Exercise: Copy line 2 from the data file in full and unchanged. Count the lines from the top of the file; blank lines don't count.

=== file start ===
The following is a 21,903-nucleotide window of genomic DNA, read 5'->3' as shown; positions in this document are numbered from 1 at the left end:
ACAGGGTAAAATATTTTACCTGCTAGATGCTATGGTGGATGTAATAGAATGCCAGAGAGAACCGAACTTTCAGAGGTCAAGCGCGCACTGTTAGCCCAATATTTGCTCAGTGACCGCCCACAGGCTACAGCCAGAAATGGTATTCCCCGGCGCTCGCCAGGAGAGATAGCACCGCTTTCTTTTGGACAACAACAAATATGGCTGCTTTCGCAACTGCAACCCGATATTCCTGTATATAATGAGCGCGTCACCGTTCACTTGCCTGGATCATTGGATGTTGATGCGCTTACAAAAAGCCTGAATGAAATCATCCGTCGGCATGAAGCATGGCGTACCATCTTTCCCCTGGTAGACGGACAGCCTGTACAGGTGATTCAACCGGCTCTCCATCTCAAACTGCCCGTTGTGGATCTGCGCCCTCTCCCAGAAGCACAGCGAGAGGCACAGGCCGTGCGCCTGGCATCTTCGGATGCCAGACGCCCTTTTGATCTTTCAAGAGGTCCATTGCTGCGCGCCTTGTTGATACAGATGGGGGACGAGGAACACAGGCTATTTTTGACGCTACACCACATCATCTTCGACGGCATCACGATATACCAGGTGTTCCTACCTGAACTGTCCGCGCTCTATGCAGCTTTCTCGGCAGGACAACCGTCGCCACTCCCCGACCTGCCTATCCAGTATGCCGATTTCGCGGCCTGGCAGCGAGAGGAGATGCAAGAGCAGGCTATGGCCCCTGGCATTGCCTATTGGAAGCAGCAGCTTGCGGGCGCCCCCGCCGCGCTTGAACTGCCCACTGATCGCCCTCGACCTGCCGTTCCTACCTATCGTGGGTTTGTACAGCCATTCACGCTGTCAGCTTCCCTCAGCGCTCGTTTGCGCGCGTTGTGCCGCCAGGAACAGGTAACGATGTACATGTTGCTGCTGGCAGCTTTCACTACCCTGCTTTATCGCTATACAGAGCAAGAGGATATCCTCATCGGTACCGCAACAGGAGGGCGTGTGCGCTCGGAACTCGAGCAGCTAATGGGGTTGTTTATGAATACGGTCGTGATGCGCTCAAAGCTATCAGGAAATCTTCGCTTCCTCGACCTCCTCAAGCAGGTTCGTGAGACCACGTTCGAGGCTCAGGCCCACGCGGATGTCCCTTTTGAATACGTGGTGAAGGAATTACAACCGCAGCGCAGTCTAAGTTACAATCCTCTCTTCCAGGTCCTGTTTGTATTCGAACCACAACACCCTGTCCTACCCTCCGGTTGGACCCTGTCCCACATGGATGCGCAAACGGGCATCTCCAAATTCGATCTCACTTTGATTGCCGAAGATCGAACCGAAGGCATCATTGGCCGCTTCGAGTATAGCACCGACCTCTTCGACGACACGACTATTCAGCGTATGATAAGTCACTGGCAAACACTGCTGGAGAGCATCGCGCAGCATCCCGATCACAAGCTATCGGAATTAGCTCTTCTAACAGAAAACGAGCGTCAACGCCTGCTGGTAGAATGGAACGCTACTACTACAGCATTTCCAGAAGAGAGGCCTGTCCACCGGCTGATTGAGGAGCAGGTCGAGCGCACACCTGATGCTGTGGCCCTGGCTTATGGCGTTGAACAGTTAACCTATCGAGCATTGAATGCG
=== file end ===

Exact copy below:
ACAGGGTAAAATATTTTACCTGCTAGATGCTATGGTGGATGTAATAGAATGCCAGAGAGAACCGAACTTTCAGAGGTCAAGCGCGCACTGTTAGCCCAATATTTGCTCAGTGACCGCCCACAGGCTACAGCCAGAAATGGTATTCCCCGGCGCTCGCCAGGAGAGATAGCACCGCTTTCTTTTGGACAACAACAAATATGGCTGCTTTCGCAACTGCAACCCGATATTCCTGTATATAATGAGCGCGTCACCGTTCACTTGCCTGGATCATTGGATGTTGATGCGCTTACAAAAAGCCTGAATGAAATCATCCGTCGGCATGAAGCATGGCGTACCATCTTTCCCCTGGTAGACGGACAGCCTGTACAGGTGATTCAACCGGCTCTCCATCTCAAACTGCCCGTTGTGGATCTGCGCCCTCTCCCAGAAGCACAGCGAGAGGCACAGGCCGTGCGCCTGGCATCTTCGGATGCCAGACGCCCTTTTGATCTTTCAAGAGGTCCATTGCTGCGCGCCTTGTTGATACAGATGGGGGACGAGGAACACAGGCTATTTTTGACGCTACACCACATCATCTTCGACGGCATCACGATATACCAGGTGTTCCTACCTGAACTGTCCGCGCTCTATGCAGCTTTCTCGGCAGGACAACCGTCGCCACTCCCCGACCTGCCTATCCAGTATGCCGATTTCGCGGCCTGGCAGCGAGAGGAGATGCAAGAGCAGGCTATGGCCCCTGGCATTGCCTATTGGAAGCAGCAGCTTGCGGGCGCCCCCGCCGCGCTTGAACTGCCCACTGATCGCCCTCGACCTGCCGTTCCTACCTATCGTGGGTTTGTACAGCCATTCACGCTGTCAGCTTCCCTCAGCGCTCGTTTGCGCGCGTTGTGCCGCCAGGAACAGGTAACGATGTACATGTTGCTGCTGGCAGCTTTCACTACCCTGCTTTATCGCTATACAGAGCAAGAGGATATCCTCATCGGTACCGCAACAGGAGGGCGTGTGCGCTCGGAACTCGAGCAGCTAATGGGGTTGTTTATGAATACGGTCGTGATGCGCTCAAAGCTATCAGGAAATCTTCGCTTCCTCGACCTCCTCAAGCAGGTTCGTGAGACCACGTTCGAGGCTCAGGCCCACGCGGATGTCCCTTTTGAATACGTGGTGAAGGAATTACAACCGCAGCGCAGTCTAAGTTACAATCCTCTCTTCCAGGTCCTGTTTGTATTCGAACCACAACACCCTGTCCTACCCTCCGGTTGGACCCTGTCCCACATGGATGCGCAAACGGGCATCTCCAAATTCGATCTCACTTTGATTGCCGAAGATCGAACCGAAGGCATCATTGGCCGCTTCGAGTATAGCACCGACCTCTTCGACGACACGACTATTCAGCGTATGATAAGTCACTGGCAAACACTGCTGGAGAGCATCGCGCAGCATCCCGATCACAAGCTATCGGAATTAGCTCTTCTAACAGAAAACGAGCGTCAACGCCTGCTGGTAGAATGGAACGCTACTACTACAGCATTTCCAGAAGAGAGGCCTGTCCACCGGCTGATTGAGGAGCAGGTCGAGCGCACACCTGATGCTGTGGCCCTGGCTTATGGCGTTGAACAGTTAACCTATCGAGCATTGAATGCG